EPA warns of ‘poisonous’ fruits, vegetables on market

Environmental Protection Agency (EPA) has revealed that some Ghanaians may be consuming poisonous fruits and vegetables as some farmers have been flouting safety standards for production and packaging.

Some farmers and vendors, according to the Agency, are using chemicals to maintain freshness and preserve vegetables and fruits.

Speaking to the media, the Director of Chemicals and Registrar of Pesticides at the EPA, Dr Sam Adu-Kumi noted that, although the practice is criminal, some farmers do not observe the 10-day pre-harvest interval.

As part of the regulatory requirement, farmers are required to keep their products off the market for at least ten days after applying any chemical on them.

“They have to calculate and make sure that when they spray, there is always some days before the food is harvested and gets to the consumers. This will reduce the chemical residue because the chemical they use is harmful and not for human consumption,” Dr Adu-Kumi noted.

He maintained that monitoring the activities of farmers is very challenging, as they would have to test every fruit and vegetable before it gets unto the market.

The EPA, however, said it is working with the Food and Drugs Authority (FDA) to sensitise the public on best practices before the consumption of foodstuffs.

Dr Adu-Kumi also urged the public to take preventive measures after purchasing fruits and vegetables.

“If you purchase the foodstuffs from the market, try to apply some best practices by not cooking it immediately but rather leaving it there for some few days for the chemical to break down.”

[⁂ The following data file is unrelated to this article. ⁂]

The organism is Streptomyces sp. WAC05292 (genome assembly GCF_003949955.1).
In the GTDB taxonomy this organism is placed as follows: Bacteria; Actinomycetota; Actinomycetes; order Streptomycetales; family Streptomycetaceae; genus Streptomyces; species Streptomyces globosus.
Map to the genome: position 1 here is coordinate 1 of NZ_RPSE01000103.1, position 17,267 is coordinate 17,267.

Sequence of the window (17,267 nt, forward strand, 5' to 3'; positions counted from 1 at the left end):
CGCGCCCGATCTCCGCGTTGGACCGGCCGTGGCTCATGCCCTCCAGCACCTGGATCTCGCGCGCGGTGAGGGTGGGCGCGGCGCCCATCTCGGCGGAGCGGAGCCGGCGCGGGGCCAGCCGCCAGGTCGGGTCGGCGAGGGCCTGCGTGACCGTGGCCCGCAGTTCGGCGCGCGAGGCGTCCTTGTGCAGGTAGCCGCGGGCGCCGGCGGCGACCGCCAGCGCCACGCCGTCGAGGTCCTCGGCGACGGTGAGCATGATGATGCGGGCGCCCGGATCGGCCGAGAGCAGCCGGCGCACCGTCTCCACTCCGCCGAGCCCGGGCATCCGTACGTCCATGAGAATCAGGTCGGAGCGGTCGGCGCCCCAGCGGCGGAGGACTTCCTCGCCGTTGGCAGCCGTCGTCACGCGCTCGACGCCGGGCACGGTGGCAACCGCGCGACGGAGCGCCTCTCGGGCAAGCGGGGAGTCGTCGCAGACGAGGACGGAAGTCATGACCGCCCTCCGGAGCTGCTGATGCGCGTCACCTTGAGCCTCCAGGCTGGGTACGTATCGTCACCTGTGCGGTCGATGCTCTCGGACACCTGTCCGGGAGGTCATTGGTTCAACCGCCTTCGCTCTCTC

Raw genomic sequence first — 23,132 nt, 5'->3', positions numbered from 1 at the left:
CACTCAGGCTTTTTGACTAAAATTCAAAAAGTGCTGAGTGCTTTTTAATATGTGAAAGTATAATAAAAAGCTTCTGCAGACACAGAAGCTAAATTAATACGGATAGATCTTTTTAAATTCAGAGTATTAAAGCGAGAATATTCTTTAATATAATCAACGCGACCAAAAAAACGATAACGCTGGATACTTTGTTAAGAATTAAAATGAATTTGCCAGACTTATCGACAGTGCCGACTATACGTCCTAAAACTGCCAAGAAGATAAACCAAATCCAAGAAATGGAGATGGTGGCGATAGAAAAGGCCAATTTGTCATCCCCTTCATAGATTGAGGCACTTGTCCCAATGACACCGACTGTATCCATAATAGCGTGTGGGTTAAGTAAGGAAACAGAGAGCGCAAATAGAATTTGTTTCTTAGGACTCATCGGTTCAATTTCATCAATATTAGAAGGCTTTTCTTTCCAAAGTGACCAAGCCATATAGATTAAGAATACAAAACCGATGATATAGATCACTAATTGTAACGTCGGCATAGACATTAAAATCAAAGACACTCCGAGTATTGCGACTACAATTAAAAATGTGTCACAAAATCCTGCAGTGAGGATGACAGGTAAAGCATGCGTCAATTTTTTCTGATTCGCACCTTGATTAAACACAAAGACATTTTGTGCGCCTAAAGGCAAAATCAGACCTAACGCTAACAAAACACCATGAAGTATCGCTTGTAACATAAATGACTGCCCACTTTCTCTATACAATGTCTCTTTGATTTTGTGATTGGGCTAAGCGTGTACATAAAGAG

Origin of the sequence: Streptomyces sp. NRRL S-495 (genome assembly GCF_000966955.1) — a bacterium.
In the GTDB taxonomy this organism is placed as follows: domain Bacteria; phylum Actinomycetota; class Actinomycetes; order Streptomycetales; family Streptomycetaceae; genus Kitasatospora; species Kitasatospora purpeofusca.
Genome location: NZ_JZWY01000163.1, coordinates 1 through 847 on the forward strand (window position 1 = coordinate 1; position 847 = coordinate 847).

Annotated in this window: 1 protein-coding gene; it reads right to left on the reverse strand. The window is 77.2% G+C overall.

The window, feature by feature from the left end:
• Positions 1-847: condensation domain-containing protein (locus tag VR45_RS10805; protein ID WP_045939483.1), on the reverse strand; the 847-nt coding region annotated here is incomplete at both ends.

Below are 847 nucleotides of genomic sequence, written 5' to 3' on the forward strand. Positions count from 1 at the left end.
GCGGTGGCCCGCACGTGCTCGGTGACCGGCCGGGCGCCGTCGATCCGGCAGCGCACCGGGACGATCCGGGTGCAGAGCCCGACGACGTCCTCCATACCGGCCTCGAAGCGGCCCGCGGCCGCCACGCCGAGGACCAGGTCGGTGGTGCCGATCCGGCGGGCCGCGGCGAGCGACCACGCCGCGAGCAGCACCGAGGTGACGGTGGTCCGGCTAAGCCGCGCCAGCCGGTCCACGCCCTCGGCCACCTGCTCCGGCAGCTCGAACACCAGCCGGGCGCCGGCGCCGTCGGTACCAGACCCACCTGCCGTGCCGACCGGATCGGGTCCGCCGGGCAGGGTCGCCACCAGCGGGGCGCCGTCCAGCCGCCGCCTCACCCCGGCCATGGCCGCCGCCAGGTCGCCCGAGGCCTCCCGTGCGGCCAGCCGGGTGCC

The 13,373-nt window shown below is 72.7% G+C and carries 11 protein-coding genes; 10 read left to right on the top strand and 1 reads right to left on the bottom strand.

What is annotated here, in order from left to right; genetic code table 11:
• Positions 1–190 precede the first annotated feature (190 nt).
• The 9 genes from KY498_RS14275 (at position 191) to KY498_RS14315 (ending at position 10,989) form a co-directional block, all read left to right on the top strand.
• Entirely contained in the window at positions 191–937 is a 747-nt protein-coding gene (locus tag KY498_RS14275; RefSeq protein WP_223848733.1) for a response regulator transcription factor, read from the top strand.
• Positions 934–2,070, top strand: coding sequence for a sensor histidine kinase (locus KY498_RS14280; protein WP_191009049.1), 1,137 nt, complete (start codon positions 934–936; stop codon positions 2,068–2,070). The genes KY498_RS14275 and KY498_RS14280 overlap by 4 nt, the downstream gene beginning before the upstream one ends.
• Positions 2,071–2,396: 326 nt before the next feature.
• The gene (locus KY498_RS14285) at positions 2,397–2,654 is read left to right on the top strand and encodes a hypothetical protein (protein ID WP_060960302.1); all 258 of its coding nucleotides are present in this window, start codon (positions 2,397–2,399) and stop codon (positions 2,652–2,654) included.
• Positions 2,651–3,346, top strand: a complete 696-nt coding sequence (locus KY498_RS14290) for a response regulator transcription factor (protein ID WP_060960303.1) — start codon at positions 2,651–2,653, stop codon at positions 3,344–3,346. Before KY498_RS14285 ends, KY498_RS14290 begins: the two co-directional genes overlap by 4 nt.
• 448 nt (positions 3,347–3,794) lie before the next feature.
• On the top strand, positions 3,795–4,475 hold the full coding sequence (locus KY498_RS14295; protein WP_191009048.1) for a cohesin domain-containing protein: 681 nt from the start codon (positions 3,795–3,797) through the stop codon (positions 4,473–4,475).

He advised further consumers to “wash [produce] very well with water and try as much as possible to remove the outer cover of the vegetables.”

‘Govt handling scholarships well’

Akufo-Addo-led government has demonstrated enough commitment towards strengthening the scholarship scheme in the country, Registrar at the Scholarship Secretariat, Kingsley Agyemang, has said.

According to him, for the first time in ten years, government owes just GHS64 million for one term of feeding grants to schools in the three regions of the north. He noted that it was unprecedented in the history of the Northern Scholarship for a government to be so committed to education in that part of the country.

Mr Agyemang made this disclosure on the sidelines of a training workshop for bursars and headmasters in the Northern Region. The meeting was to build their internal mechanisms and prepare them adequately for the smooth running of the free Senior High School programme.

He revealed that school heads are excited about the new development because they do not have to issue threats of closing down schools as a result of government’s indebtedness.

Mr. Agyemang said just as the government has shown commitment to executing the free Senior High School (SHS) programme by making money available, same has been replicated in the northern scholarship programme.

The scholarship secretariat Registrar said his office is currently waiting for the schools to present their second term claims for processing. He said the government is very much committed to ensuring the education sector was equipped to deliver, adding that government does not also owe stipends to foreign students for the 2017 academic year.

The commitment, he said, has been appreciated by the National Union of Ghana Student in Cuba, who, in a letter, commended the government for the enormous work it has done.

He said this year, government has already paid stipends from January to March and owes just one month of bilateral scholarships.



Writer’s email: freeman.koryekpor@todaygh.com


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